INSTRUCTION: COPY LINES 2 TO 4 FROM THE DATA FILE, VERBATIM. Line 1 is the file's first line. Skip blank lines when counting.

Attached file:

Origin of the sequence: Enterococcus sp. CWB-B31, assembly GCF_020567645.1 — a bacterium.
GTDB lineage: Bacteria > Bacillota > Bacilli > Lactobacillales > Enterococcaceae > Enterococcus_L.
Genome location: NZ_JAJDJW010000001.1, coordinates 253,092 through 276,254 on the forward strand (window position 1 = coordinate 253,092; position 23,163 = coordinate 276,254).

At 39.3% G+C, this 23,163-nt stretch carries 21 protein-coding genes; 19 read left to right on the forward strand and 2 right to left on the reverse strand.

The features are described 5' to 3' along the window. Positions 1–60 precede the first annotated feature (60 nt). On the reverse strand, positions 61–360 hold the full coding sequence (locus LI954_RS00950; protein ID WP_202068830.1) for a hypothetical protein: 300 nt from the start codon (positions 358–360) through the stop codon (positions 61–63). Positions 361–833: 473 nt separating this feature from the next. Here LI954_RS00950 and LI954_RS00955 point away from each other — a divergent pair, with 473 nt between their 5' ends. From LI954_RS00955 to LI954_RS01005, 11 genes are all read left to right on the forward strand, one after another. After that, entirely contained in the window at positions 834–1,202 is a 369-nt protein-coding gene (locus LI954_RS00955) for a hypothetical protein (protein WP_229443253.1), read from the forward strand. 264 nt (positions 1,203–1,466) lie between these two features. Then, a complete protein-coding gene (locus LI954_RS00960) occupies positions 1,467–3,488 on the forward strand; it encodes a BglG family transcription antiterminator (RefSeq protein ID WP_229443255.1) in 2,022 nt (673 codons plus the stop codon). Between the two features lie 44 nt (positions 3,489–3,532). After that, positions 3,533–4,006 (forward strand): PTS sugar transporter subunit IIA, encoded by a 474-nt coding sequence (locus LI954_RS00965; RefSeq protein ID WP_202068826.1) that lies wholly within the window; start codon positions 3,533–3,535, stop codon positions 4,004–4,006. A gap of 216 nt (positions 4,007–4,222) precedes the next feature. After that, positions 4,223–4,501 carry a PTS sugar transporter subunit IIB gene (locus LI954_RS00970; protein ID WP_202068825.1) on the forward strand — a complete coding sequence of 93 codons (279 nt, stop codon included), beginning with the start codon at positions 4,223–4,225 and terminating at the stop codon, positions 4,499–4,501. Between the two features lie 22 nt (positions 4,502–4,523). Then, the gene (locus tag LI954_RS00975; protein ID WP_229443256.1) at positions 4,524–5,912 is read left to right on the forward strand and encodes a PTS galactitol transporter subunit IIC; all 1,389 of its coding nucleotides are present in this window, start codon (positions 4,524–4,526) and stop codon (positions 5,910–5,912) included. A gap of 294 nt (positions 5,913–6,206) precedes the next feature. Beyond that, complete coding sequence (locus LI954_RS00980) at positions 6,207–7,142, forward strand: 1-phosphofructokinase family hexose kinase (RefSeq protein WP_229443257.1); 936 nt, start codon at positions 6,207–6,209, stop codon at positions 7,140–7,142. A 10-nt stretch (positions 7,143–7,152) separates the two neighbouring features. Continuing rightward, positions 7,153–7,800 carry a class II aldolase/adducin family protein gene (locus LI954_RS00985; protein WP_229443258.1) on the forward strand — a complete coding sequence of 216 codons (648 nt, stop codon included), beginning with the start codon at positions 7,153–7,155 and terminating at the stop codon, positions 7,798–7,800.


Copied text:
GTDB lineage: Bacteria > Bacillota > Bacilli > Lactobacillales > Enterococcaceae > Enterococcus_L.
Genome location: NZ_JAJDJW010000001.1, coordinates 253,092 through 276,254 on the forward strand (window position 1 = coordinate 253,092; position 23,163 = coordinate 276,254).

At 39.3% G+C, this 23,163-nt stretch carries 21 protein-coding genes; 19 read left to right on the forward strand and 2 right to left on the reverse strand.